You may encounter Japanese families with children wearing on colorful kimonos when you visit to shrines and temples between late October and mid November in Japan. It is the season of “Shichi-Go-San” (means “Seven-Five-Three” in English) which is the traditional Japanese custom to celebrate children’s growth and to pray for their health in the future. (Japan has some customs to celebrate children’s growth such as Children’s Day.)
The numbers are related to children’s growing
At the ancient time, it was common that many infants could not live longer due to disease, so parents and grandparents are said to start celebrating the growth of their children when they became at 3, 5, and 7 years old. (In fact, celebrations are held at 3 and 7 years old for girls and 5 years old for boys. ) It was because of ancient customs that boys and girls began to stretch their hair at 3 years old, boys began wearing on Hakama (traditional male costume) at 5 years old and girls began wearing on Kimono at 7 years old. (In recent years, there are many cases to celebrate at 3 year old for both boys and girls)
The custom emerged in Heian era (almost 1,200 years ago) and it settled among people in Edo era (almost 400 years ago), we have kept it for hundreds years even though the style has adjusted in our modern life. Originally, we used to hold the ceremony at neighbor shrines or temples on November 15th, but the custom had changed gradually according to our lifestyle. Nowadays, most of the family have visited to shrines and temples on the weekend between late October and mid November. Additionally, some boys no longer wear on traditional kimonos, but on western style suits. I just remember my Shichi-Go-San ceremony when I was 7 years old. My parents decided to hold the ceremony together with my brother and sister who are twins and 5 years younger than me although they were still 2 years old. It might be because of family matter and financial issue…l guess now.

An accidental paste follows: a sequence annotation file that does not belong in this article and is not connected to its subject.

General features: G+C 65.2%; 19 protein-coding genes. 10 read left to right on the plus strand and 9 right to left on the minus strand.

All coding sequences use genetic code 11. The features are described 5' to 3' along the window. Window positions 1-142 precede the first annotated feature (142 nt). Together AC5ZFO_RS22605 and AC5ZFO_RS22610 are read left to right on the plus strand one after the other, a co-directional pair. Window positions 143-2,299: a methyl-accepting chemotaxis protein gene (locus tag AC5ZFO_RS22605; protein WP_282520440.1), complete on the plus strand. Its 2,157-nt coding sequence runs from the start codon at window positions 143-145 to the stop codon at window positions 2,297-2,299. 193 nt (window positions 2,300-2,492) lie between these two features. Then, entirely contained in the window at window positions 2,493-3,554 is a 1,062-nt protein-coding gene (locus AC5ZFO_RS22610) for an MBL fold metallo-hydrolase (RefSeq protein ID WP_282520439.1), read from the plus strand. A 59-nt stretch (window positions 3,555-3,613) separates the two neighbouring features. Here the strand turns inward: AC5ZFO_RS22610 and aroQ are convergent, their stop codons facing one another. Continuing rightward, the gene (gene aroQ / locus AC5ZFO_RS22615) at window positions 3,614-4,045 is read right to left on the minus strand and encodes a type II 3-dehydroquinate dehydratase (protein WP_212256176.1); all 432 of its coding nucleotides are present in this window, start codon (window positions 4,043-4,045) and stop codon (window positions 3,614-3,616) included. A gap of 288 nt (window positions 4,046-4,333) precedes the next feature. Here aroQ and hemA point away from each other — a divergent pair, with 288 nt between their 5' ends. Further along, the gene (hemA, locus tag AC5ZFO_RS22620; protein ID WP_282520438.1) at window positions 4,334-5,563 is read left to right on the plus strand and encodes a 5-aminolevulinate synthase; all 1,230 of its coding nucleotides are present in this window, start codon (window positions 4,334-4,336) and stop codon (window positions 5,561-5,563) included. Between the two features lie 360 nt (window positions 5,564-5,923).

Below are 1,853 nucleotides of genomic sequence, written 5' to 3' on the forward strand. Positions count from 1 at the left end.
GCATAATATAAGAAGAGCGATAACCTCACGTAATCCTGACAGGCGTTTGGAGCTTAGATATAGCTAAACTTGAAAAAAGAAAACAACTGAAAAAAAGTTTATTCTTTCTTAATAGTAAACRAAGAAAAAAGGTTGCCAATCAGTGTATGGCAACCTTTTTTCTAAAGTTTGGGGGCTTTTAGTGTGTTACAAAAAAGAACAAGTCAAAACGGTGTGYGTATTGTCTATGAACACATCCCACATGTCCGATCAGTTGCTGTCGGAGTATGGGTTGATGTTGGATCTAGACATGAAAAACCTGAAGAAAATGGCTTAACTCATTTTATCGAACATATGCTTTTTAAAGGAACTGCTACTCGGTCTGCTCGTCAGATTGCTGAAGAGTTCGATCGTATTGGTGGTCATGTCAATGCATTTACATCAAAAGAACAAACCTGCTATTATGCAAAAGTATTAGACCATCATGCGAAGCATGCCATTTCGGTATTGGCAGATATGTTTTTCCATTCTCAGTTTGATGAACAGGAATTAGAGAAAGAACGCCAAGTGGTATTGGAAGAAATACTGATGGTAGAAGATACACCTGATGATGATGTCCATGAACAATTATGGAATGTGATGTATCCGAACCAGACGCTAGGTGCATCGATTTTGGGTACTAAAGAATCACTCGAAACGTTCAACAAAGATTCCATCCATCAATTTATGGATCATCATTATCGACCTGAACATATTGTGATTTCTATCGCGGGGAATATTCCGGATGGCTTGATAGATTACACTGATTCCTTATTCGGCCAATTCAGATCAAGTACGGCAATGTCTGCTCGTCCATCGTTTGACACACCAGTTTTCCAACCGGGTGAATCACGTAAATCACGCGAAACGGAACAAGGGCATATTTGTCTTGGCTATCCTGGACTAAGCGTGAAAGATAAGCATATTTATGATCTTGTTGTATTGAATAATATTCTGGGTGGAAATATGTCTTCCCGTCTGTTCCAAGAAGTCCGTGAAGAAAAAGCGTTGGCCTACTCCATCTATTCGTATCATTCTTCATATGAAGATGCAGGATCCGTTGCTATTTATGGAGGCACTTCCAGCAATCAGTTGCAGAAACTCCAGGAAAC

Children in kimono costume are so adorable
When I visited to Hikawa Shrine in Omiya, Saitama prefecture last weekend, there were many families to celebrate their Shichi-Go-San. There were so many photo spots in the main building area and especially, parents / grand parents and their camera persons seemed to be more enthusiastic and busy for taking lots of photos of kids by letting them pose like fashion models. (Needless to say, a kid is a kind of shining star for parents and grand parents because there are many cases that he/she is the only child due to declining of the birth rate. )
Children wearing on traditional kimono are literally so adorable, and you may want to take their photos for your memory in Japan. One day, I encountered the scene at Meiji Shrine when I were with my tour guests. One of Japanese families with a little girl wearing on pretty kimono were surrounded by so many foreign visitors and they were taking a photo with the girl one after another. They seemed to be in a hurry due to the next schedule, but the visitors didn’t let them go for a while. I think it is OK to ask them to take a photo if they are not busy and accept your offer, otherwise it is nice for us to watch over quietly and celebrate them from a little away.